It’s now been nearly a quarter-century since the North Carolina Supreme Court ruled in the landmark Leandro lawsuit that state leaders were violating the constitutional rights of thousands of schoolchildren – particularly in the state’s poorest counties – by failing to provide them with access to a sound basic education.
In June of this year, after years of studies, reports, motions, directives and countless delays, North Carolina Superior Court Judge David Lee ordered the state to comply with the Leandro Comprehensive Remedial Plan, a detailed set of spending and policy reforms necessary to provide students in North Carolina’s public schools, at long last, with the education to which they are entitled under the state constitution.
Unfortunately, while the Cooper administration has been extremely cooperative and sought to make the plan a reality in budget negotiations with the Republican leadership of the General Assembly, to date, no such agreement has been achieved. What’s more, legislative leaders continue to assert that the court lacks the constitutional authority to force them to act.
At the time of his June order, Judge Lee gave the state until today – October 18 – to comply with the order to fully fund public schools and this morning at 10:00 a.m. in Room 10C of the Wake County Courthouse in Raleigh, Judge Lee will preside over a hearing to get an update and consider next steps. Click here to learn how you can watch the proceedings, which are open to the public.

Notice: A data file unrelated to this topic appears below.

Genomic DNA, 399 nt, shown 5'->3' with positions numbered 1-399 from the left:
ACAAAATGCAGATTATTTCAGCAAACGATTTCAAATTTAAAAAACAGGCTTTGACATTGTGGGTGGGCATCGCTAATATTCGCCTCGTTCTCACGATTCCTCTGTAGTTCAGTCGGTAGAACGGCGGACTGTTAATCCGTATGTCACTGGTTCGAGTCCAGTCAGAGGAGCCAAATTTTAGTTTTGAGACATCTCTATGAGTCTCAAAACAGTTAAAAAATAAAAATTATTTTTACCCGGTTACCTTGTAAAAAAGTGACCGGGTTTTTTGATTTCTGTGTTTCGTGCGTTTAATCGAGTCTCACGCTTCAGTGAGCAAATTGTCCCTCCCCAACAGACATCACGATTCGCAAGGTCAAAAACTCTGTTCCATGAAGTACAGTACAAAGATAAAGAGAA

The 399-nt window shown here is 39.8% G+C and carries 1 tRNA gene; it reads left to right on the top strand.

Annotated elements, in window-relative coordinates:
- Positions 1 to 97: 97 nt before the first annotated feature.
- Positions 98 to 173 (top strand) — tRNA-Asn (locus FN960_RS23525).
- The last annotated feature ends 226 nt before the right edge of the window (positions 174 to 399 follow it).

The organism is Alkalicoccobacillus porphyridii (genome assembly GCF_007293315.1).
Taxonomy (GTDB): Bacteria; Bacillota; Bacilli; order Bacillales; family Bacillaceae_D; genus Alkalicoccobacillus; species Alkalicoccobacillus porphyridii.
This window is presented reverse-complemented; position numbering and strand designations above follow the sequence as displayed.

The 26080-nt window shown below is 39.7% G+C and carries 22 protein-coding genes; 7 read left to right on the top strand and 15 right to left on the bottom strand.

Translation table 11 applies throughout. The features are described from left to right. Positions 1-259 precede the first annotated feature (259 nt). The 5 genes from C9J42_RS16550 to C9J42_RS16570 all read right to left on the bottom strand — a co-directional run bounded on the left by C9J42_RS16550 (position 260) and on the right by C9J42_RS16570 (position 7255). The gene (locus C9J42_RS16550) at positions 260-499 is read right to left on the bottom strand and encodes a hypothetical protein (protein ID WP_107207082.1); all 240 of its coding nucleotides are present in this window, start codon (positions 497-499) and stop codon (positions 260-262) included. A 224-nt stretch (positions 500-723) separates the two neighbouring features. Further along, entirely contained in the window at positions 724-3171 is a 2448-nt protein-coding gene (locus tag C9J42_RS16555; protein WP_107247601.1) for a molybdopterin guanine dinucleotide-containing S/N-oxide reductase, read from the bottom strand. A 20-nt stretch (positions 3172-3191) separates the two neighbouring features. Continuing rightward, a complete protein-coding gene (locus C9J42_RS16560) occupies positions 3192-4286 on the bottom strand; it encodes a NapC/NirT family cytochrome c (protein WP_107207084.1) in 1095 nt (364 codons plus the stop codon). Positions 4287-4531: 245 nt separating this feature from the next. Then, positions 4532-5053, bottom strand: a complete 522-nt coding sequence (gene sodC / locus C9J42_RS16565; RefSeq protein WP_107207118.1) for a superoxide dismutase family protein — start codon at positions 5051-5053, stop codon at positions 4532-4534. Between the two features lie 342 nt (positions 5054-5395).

Today’s Monday Numbers takes a closer look at some of the numerous delays that have been part of the Leandro litigation as well as some of the many challenges in our public schools that the Leandro plan would address, what the plan would cost, and how that differs from the budget proposals advanced by Republican lawmakers.
The time spent:
24 – number of years since the state Supreme Court determined that each North Carolina school child should have the opportunity to received a sound basic education
2 – number of years since the national education research firm WestEd produced “Sound Basic Education for All: An Action Plan for North Carolina”
134 – number of days since Judge David Lee ordered the state of North Carolina to comply with the Leandro Comprehensive Remedial Plan based on the WestEd report
7 – number of years the plan would take to implement
110 – number of days in the 2022 state fiscal year that have passed without enactment of a state budget
3-plus – number of years since North Carolina has enacted a new comprehensive state budget
$626,155,601 – cost of the Leandro Comprehensive Remedial Plan for Fiscal Year 2021-‘22
17% – share of that total the proposed Senate budget would fund
48% – share the proposed House budget would fund
$998,005,601 – cost in FY 2022-‘23
13% – share of that total the proposed Senate budget would fund
32% – share the proposed House budget would fund
$2.5 billion – amount the proposed House budget leaves unspent in FY 2022-‘23
$13,597 – national average in per pupil spending for 2019-2020
$10,632 – amount spent in North Carolina
6% – amount North Carolina per pupil spending has decline over the last decade
1 per school – national recommended ratio for school nurses
1: 2,724 – highest ratio of students per school nurse found in North Carolina in 2019
1: 250 students – national recommended ratio for school counselors
1: 367 students – North Carolina’s ratio
1: 250 students – nationally recommended ratio for school social workers
1: 1,427 students – North Carolina’s ratio
1: 500-700 students – nationally recommended ratio for school psychologists
1: 2,083 students – North Carolina’s ratio